The London-based designer presented his second collection for the brand’s Genius project, seen via an installation that took a month to create
Last year, Moncler founded its Genius project, inviting a group of designers – Simone Rocha and Valentino’s Pierpaolo Piccioli among them – to reinterpret the label’s codes and show them through their own lens. This season saw the designers return for their sophomore collections, joined by Richard Quinn and Matthew Williams of 1017 Alyx 9SM. After making his Genius debut last year, Craig Green also returned.
Known for his unique way of presenting clothing through campaigns – they’ve previously featured giant latex windmills, burning sculptures and a human liferaft – Green presented the new collaboration similarly, via some new giant sculptures. The looks – styles by Dazed’s creative and fashion director Robbie Spencer – were placed on figures he described by the designer as ‘vent men’ – material-covered wooden sculptures that were clamped to the ceiling against blowing fans, leaving it billowing as they rotated. After working on creating the sculptures with London-based set designers Isabel + Helen, the final product wasn’t tested properly until the day of the show. “We were doing all of the set up live there, it took quite a while and we didn’t manage to do a full test until the morning of the show,” Green tells us. “It was very nerve-wracking, but worked in the end.”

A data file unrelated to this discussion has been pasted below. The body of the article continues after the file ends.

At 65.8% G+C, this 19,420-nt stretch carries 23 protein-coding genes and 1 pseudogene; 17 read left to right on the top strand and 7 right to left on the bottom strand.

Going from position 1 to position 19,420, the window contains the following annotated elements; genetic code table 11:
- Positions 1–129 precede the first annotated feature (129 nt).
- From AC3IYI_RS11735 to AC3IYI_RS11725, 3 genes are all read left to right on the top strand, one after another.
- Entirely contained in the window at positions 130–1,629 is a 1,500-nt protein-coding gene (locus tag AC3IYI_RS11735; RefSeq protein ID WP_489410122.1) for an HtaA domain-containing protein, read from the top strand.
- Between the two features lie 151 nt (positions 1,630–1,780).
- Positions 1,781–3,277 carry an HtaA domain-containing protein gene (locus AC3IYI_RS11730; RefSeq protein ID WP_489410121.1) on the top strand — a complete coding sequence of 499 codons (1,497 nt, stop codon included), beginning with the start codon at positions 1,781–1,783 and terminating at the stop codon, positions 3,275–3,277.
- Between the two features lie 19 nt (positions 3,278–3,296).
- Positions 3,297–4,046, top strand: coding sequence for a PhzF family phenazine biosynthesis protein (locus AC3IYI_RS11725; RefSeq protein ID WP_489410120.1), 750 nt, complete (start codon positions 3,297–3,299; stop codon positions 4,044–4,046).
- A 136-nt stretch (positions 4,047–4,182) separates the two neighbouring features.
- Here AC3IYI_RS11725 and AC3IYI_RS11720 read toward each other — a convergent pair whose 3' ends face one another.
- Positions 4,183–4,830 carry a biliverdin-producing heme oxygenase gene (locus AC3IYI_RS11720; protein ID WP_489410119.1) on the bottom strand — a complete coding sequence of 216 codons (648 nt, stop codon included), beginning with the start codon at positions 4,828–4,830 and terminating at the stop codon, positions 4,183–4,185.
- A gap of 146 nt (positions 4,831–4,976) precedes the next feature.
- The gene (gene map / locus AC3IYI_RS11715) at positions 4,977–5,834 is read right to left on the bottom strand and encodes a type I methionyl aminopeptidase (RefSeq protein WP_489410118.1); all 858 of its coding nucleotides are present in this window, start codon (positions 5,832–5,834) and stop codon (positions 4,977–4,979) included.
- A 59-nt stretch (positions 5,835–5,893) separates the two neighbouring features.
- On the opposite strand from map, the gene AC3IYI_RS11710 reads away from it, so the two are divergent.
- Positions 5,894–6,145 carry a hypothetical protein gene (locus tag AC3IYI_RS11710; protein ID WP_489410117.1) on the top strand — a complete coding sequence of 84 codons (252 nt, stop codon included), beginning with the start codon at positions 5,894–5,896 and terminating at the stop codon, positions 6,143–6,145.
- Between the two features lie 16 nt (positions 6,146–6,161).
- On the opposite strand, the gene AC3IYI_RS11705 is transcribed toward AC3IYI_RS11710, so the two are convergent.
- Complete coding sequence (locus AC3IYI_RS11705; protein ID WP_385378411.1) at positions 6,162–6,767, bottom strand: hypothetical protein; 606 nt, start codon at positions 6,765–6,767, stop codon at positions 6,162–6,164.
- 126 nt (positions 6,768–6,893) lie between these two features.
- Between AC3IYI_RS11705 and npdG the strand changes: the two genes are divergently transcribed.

Inspired by lightness and practicality, the AW19 looks appear to be heavy – like the oversized meme-ready looks from last time – but can be completely compacted down into small squares. Picking the lightest materials during the fabrication process, Green and his team were able to develop techniques which allow the clothes to be easily worn day-to-day by the wearer.
“Each season, we try to base it around an aspect of Moncler’s DNA or how I see Moncler as a brand. This season, it was all about the idea of lightness,” he told us about his design approach. “I’m always fascinated that with Moncler it always looks so protective and solid, but the garments themselves are often very lightweight and easy to travel with.”
While both his eponymous line and Moncler have some similar codes, Green’s approach to the collaboration differs. With his own label, Green notes that his inspiration can be found in many things, whereas his collaborations with Moncler are, “always based around protection, functionality, and technical outerwear” – celebrating the Italian brand’s sense of adventure.
Green goes on to explain why he frequently uses sculptures as a way of presenting his work for both his own label and Moncler. “It’s about making very functional, approachable garments but also trying to make creative visuals that make people think or dream,” he says. “I think that’s always important in fashion.”